Mingo concerned about strike air traffic controllers

Mingo concerned about strike air traffic controllers

AIRPORT – CEO of Princess Juliana International Airport (PJIAE) Brian Mingo stated his concern about the scheduled industrial action by the Windward Islands Civil Servant Union (WICSU/PSU) on Saturday, January 15. According to Mingo, the strike had a negative effect on the airport’s operations because it was planned during peak hours and could have serious financial implications.

“The recovering business we have restored up to now is being threatened due to these actions. A planned “No Show” by air traffic controllers (ATS) on the airport’s busiest day, could also have safety implications for our airport,” said Mingo in a statement issued early Saturday morning.

The airport received a letter received from the WICSU/PSU on Friday evening informing PJIAE management of a planned union members meeting on Saturday January 15.

The union’s actions were related to an on-going remuneration demand for increases owed to its members since 2018 – 2020. The ultimatum was set for Friday, January 14.

“We are preparing what we believe to be a suitable package that the airport can afford at this time. We have requested more time from the union so that the package can be presented in its completed form on Monday, January 17, 2022, however, the union has not agreed and has taken what we believe is ill-advised and damaging action,” Mingo said.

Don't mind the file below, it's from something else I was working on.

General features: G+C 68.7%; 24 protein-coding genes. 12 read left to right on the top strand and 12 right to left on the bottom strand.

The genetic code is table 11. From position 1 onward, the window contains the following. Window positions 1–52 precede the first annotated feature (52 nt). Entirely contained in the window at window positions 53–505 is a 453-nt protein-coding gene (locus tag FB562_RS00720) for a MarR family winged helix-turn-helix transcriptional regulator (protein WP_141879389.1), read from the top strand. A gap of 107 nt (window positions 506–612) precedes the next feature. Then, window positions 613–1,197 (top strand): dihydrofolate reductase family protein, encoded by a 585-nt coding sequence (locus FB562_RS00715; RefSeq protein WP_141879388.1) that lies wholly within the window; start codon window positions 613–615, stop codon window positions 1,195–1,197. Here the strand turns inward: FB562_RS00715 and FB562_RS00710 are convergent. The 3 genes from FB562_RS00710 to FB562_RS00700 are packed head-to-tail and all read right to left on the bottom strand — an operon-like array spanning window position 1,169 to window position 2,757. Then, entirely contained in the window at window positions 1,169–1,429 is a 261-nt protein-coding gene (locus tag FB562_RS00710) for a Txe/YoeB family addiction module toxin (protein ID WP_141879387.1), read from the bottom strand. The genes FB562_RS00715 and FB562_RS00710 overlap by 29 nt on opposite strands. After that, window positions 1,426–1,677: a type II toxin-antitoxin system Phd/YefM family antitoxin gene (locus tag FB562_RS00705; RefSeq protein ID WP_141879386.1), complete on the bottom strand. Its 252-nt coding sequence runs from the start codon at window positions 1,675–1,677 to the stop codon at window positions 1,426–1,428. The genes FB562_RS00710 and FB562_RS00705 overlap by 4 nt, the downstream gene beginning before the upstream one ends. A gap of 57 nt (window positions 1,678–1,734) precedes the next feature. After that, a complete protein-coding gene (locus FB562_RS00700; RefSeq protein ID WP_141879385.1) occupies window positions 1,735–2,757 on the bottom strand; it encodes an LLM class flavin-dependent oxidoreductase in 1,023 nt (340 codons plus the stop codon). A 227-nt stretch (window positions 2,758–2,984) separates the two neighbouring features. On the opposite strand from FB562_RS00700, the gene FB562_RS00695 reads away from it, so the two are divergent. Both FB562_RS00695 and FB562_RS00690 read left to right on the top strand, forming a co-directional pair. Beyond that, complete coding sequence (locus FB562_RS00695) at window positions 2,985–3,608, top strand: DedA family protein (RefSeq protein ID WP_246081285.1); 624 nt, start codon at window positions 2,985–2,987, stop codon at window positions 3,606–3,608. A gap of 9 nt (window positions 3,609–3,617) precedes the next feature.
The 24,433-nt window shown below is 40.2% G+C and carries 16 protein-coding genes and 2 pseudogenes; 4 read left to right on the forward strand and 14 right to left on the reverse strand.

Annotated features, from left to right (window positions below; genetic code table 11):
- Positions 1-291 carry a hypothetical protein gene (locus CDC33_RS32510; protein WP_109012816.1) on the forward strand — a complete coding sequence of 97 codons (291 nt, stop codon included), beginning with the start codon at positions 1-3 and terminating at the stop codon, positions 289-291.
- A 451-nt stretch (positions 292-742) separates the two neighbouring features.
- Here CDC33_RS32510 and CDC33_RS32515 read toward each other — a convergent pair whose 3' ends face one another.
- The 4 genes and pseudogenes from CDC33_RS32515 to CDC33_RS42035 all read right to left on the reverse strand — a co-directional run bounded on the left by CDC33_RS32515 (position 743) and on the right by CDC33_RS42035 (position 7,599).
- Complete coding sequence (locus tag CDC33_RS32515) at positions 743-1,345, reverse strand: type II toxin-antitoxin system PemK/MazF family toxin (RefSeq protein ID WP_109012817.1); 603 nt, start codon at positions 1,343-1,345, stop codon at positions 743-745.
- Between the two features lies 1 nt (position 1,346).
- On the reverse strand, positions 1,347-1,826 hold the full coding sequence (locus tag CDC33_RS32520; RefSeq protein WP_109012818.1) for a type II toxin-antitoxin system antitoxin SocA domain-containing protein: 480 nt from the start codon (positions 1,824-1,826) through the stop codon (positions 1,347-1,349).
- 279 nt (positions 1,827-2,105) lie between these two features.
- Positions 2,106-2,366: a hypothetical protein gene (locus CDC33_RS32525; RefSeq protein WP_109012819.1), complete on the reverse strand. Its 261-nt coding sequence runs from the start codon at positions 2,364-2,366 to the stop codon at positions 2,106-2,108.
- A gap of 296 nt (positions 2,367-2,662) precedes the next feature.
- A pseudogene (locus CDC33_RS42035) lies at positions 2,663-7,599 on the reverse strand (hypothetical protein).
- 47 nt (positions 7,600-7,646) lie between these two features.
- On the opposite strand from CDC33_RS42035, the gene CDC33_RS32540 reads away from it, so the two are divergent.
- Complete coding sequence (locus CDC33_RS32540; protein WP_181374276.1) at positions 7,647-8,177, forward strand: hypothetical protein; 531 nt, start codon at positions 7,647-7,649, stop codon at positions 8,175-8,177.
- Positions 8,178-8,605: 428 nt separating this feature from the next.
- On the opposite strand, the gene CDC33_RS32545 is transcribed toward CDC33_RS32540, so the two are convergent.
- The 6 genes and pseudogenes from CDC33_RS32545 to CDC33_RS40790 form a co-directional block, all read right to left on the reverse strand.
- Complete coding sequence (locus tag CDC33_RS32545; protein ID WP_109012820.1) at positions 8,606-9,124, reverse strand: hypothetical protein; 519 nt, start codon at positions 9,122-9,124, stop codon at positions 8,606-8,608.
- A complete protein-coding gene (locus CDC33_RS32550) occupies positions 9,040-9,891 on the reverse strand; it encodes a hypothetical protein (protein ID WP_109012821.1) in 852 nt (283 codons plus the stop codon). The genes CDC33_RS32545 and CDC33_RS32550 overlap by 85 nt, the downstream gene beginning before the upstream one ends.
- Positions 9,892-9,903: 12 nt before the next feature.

The airport CEO stated that precautionary measures were taken during the late hours on Friday night and early Saturday morning to minimize the impact of the union’s and the ATS personnel’s actions. At the same time, stakeholders and airline partners were being informed of possible disruptions in service at PJIA on Saturday.

The Government of Sint Maarten and the PJIAE Supervisory Board of Directors were also urgently notified about the developments as these could negatively impact the airport and the island in general.

“I am appealing to everyone to remain calm and allow the process of negotiations to take place so that we can come to a mutual agreement on a settlement that is in the best interest of everyone. Disruptive actions at this time, on our busiest day have inconvenienced thousands of passengers. It sends a negative message to those out there looking at how we are recovering from Hurricane Irma and the COVID-19 pandemic.  We need to continue to work together, to rebuild and recover our business fully”,” concluded the Airport chief.

The Princess Juliana International Airport initially announced a scheduled closure at 6:00pm to preserve safety due to the limited staff. This was later extended to 9:00pm after obtaining staff reinforcement.

The Daily Herald

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